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The novel is alive and well, thank you very much For the last fifteen years, whenever a novel was published, John Freeman was there to greet it. As a critic for more than two hundred newspapers worldwide, the onetime president of the National Book Critics Circle, and the former editor of Granta, he has reviewed thousands of books and interviewed scores of writers. In How to Read a Novelist, which pulls together his very best profiles (many of them new or completely rewritten for this volume) of the very best novelists of our time, he shares with us what he's learned. From such international stars as Doris Lessing, Haruki Murakami, Salman Rushdie, and Mo Yan, to established American lions such as Don DeLillo, Norman Mailer, Toni Morrison, Marilynne Robinson, Philip Roth, John Updike, and David Foster Wallace, to the new guard of Edwidge Danticat, Dave Eggers, Jonathan Franzen, and more, Freeman has talked to everyone. What emerges is an instructive and illuminating, definitive yet still idiosyncratic guide to a diverse and lively literary culture: a vision of the novel as a varied yet vital contemporary form, a portrait of the novelist as a unique and profound figure in our fragmenting global culture, and a book that will be essential reading for every aspiring writer and engaged reader—a perfect companion (or gift!) for anyone who's ever curled up with a novel and wanted to know a bit more about the person who made it possible.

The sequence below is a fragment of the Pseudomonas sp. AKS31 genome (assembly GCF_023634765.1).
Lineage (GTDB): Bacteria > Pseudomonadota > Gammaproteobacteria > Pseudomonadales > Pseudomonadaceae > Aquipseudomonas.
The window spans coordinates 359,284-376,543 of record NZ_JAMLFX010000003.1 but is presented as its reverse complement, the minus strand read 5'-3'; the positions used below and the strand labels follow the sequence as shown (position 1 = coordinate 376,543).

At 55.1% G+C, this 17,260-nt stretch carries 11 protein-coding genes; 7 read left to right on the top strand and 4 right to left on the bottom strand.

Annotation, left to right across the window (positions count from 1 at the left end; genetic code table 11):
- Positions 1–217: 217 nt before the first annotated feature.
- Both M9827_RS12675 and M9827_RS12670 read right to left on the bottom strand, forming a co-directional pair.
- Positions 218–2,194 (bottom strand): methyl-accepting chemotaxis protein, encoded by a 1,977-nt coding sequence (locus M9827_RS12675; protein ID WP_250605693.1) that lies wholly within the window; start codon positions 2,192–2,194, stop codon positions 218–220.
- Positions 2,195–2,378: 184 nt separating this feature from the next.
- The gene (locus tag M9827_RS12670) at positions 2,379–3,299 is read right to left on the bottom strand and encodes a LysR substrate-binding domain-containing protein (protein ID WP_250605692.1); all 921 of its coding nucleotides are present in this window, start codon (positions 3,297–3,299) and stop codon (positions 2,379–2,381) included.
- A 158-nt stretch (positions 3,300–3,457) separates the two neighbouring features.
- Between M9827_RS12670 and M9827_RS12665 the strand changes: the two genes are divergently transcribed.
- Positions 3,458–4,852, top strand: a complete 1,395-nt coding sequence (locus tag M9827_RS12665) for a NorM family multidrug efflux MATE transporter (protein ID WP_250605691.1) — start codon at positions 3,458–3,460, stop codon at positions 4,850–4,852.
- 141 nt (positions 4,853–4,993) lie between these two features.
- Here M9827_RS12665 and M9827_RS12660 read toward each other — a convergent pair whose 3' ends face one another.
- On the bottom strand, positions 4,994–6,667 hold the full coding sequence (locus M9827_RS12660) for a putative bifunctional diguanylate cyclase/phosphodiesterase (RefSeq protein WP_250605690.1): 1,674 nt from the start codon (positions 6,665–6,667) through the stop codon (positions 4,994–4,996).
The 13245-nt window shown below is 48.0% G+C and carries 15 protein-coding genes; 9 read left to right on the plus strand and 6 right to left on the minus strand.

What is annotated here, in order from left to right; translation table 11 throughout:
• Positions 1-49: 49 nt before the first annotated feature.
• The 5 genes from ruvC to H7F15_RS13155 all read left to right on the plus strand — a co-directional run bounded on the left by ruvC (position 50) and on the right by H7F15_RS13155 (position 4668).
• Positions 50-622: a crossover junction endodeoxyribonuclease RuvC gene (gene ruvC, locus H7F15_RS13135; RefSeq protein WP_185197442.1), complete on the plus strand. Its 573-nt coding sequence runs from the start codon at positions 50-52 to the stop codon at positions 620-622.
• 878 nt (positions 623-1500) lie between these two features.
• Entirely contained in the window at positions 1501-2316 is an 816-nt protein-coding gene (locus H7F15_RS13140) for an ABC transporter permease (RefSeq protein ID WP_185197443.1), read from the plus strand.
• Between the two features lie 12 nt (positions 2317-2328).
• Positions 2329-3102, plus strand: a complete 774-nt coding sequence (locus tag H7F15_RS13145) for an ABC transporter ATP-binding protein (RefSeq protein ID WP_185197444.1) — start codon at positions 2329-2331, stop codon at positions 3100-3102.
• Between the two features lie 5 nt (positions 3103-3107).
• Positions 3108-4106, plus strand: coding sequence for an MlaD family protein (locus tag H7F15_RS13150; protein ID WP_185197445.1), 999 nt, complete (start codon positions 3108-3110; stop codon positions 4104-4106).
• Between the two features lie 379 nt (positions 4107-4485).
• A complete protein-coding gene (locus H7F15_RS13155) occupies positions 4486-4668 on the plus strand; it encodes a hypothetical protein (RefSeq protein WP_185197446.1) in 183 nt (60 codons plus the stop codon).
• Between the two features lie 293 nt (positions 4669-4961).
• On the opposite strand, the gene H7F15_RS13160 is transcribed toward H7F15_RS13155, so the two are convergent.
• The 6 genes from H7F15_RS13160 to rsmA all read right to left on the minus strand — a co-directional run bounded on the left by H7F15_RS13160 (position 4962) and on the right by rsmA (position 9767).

Tales of Two Americas

Author: John Freeman
Publisher: Penguin
ISBN: 0143131036
Format: PDF, ePub, Mobi
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Thirty-six major contemporary writers examine life in a deeply divided America--including Anthony Doerr, Ann Patchett, Roxane Gay, Rebecca Solnit, Hector Tobar, Joyce Carol Oates, Edwidge Danticat, Richard Russo, Eula Bliss, Karen Russell, and many more America is broken. You don't need a fistful of statistics to know this. Visit any city, and evidence of our shattered social compact will present itself. From Appalachia to the Rust Belt and down to rural Texas, the gap between the wealthiest and the poorest stretches to unimaginable chasms. Whether the cause of this inequality is systemic injustice, the entrenchment of racism in our culture, the long war on drugs, or immigration policies, it endangers not only the American Dream but our very lives. In Tales of Two Americas, some of the literary world's most exciting writers look beyond numbers and wages to convey what it feels like to live in this divided nation. Their extraordinarily powerful stories, essays, and poems demonstrate how boundaries break down when experiences are shared, and that in sharing our stories we can help to alleviate a suffering that touches so many people.

Tales of Two Cities

Author: John Freeman
Publisher: Penguin Books
ISBN: 0143128302
Format: PDF, ePub
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In a city where the top one percent earns more than a half-million dollars per year while 25 thousand children are homeless, public discourse about our entrenched and worsening wealth gap has never been more sorely needed. This remarkable anthology of essays and stories is the literary world's response, with leading lights including Zadie Smith, Junot Diaz and Lydia Davis bearing witness to the experience of ordinary New Yorkers in extraordinarily unequal circumstances. With contributions from some of the most popular contemporary writers of today.